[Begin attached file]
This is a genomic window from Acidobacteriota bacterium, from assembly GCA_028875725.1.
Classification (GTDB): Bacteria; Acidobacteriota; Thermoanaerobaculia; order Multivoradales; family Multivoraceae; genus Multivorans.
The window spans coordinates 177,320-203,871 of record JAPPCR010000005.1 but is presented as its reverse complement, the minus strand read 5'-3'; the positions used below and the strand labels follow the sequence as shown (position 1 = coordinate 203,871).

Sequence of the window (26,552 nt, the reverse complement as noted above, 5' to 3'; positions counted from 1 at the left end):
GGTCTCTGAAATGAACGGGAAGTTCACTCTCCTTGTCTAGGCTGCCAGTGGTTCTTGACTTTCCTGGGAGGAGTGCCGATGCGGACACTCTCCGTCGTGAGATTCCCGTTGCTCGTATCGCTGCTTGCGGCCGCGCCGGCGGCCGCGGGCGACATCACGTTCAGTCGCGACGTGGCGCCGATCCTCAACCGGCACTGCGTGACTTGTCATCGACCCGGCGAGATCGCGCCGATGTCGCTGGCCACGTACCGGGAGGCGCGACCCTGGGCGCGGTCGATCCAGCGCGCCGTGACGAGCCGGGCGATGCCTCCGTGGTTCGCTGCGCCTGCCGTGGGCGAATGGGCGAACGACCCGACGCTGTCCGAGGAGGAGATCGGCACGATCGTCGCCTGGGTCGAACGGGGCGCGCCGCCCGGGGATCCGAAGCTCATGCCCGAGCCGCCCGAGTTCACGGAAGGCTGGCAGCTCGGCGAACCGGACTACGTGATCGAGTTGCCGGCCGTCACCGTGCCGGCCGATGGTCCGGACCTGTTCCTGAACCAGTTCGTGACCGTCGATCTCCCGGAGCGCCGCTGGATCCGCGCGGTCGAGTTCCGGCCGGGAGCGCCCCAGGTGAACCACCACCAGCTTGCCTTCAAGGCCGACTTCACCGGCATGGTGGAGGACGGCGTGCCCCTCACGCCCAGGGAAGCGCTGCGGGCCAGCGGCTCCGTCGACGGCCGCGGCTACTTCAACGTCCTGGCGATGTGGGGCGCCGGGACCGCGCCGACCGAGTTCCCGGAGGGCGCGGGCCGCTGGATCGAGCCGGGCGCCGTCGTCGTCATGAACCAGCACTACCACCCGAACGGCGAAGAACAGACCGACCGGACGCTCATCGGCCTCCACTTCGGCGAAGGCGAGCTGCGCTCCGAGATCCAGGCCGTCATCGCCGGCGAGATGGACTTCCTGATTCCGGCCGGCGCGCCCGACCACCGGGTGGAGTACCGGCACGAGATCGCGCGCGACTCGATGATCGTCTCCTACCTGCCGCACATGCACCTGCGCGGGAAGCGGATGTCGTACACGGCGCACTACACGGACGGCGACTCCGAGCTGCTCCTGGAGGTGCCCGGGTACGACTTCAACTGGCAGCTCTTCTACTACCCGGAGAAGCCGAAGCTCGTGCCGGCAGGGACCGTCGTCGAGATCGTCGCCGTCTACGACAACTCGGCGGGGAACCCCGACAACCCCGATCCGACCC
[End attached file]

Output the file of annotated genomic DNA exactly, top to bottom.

This is a genomic window from Acidobacteriota bacterium, from assembly GCA_028875725.1.
Classification (GTDB): Bacteria; Acidobacteriota; Thermoanaerobaculia; order Multivoradales; family Multivoraceae; genus Multivorans.
The window spans coordinates 177,320-203,871 of record JAPPCR010000005.1 but is presented as its reverse complement, the minus strand read 5'-3'; the positions used below and the strand labels follow the sequence as shown (position 1 = coordinate 203,871).

Sequence of the window (26,552 nt, the reverse complement as noted above, 5' to 3'; positions counted from 1 at the left end):
GGTCTCTGAAATGAACGGGAAGTTCACTCTCCTTGTCTAGGCTGCCAGTGGTTCTTGACTTTCCTGGGAGGAGTGCCGATGCGGACACTCTCCGTCGTGAGATTCCCGTTGCTCGTATCGCTGCTTGCGGCCGCGCCGGCGGCCGCGGGCGACATCACGTTCAGTCGCGACGTGGCGCCGATCCTCAACCGGCACTGCGTGACTTGTCATCGACCCGGCGAGATCGCGCCGATGTCGCTGGCCACGTACCGGGAGGCGCGACCCTGGGCGCGGTCGATCCAGCGCGCCGTGACGAGCCGGGCGATGCCTCCGTGGTTCGCTGCGCCTGCCGTGGGCGAATGGGCGAACGACCCGACGCTGTCCGAGGAGGAGATCGGCACGATCGTCGCCTGGGTCGAACGGGGCGCGCCGCCCGGGGATCCGAAGCTCATGCCCGAGCCGCCCGAGTTCACGGAAGGCTGGCAGCTCGGCGAACCGGACTACGTGATCGAGTTGCCGGCCGTCACCGTGCCGGCCGATGGTCCGGACCTGTTCCTGAACCAGTTCGTGACCGTCGATCTCCCGGAGCGCCGCTGGATCCGCGCGGTCGAGTTCCGGCCGGGAGCGCCCCAGGTGAACCACCACCAGCTTGCCTTCAAGGCCGACTTCACCGGCATGGTGGAGGACGGCGTGCCCCTCACGCCCAGGGAAGCGCTGCGGGCCAGCGGCTCCGTCGACGGCCGCGGCTACTTCAACGTCCTGGCGATGTGGGGCGCCGGGACCGCGCCGACCGAGTTCCCGGAGGGCGCGGGCCGCTGGATCGAGCCGGGCGCCGTCGTCGTCATGAACCAGCACTACCACCCGAACGGCGAAGAACAGACCGACCGGACGCTCATCGGCCTCCACTTCGGCGAAGGCGAGCTGCGCTCCGAGATCCAGGCCGTCATCGCCGGCGAGATGGACTTCCTGATTCCGGCCGGCGCGCCCGACCACCGGGTGGAGTACCGGCACGAGATCGCGCGCGACTCGATGATCGTCTCCTACCTGCCGCACATGCACCTGCGCGGGAAGCGGATGTCGTACACGGCGCACTACACGGACGGCGACTCCGAGCTGCTCCTGGAGGTGCCCGGGTACGACTTCAACTGGCAGCTCTTCTACTACCCGGAGAAGCCGAAGCTCGTGCCGGCAGGGACCGTCGTCGAGATCGTCGCCGTCTACGACAACTCGGCGGGGAACCCCGACAACCCCGATCCGACCC